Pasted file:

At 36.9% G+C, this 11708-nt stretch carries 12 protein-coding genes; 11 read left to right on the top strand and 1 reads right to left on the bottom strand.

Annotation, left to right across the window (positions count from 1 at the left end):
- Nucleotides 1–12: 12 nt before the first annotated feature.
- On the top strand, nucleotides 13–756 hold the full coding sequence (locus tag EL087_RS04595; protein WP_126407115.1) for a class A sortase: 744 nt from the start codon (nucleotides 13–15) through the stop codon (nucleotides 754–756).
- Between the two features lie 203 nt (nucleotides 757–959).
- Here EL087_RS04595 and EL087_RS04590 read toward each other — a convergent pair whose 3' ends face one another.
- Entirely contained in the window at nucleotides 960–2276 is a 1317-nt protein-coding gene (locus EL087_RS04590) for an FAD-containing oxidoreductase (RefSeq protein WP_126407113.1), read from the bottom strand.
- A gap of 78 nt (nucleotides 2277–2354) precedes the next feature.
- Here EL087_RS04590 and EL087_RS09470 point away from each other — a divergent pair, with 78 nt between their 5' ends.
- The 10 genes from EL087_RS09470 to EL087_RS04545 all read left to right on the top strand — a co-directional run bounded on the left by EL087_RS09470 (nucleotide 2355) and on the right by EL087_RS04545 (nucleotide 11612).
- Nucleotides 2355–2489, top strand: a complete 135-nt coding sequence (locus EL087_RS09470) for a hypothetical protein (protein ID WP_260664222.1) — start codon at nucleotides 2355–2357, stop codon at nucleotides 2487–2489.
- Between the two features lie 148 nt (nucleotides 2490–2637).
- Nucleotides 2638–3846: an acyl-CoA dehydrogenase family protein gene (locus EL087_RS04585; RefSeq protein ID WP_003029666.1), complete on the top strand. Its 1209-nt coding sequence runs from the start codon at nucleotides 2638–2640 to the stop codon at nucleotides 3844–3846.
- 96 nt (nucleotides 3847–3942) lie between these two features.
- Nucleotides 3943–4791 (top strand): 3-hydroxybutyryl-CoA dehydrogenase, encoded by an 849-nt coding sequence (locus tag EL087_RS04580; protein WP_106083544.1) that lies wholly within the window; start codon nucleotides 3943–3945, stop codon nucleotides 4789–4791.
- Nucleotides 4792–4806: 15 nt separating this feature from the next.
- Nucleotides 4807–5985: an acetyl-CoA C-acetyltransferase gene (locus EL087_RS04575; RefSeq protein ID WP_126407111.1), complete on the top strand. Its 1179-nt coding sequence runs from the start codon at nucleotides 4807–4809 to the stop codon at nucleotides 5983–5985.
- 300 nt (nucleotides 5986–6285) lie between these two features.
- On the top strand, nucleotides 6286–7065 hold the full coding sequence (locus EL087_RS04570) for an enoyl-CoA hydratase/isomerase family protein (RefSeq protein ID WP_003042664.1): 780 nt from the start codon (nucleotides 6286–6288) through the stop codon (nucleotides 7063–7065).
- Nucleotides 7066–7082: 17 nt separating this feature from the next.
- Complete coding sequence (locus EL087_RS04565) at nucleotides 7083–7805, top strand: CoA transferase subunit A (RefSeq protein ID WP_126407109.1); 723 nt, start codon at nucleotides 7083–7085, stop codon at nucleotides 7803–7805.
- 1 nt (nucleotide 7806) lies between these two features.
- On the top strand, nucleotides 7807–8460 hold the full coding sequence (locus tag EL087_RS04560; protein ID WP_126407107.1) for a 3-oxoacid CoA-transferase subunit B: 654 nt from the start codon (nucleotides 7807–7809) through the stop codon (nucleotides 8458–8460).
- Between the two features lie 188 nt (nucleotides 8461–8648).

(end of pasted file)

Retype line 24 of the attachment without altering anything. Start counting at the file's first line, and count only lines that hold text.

- Between the two features lie 188 nt (nucleotides 8461–8648).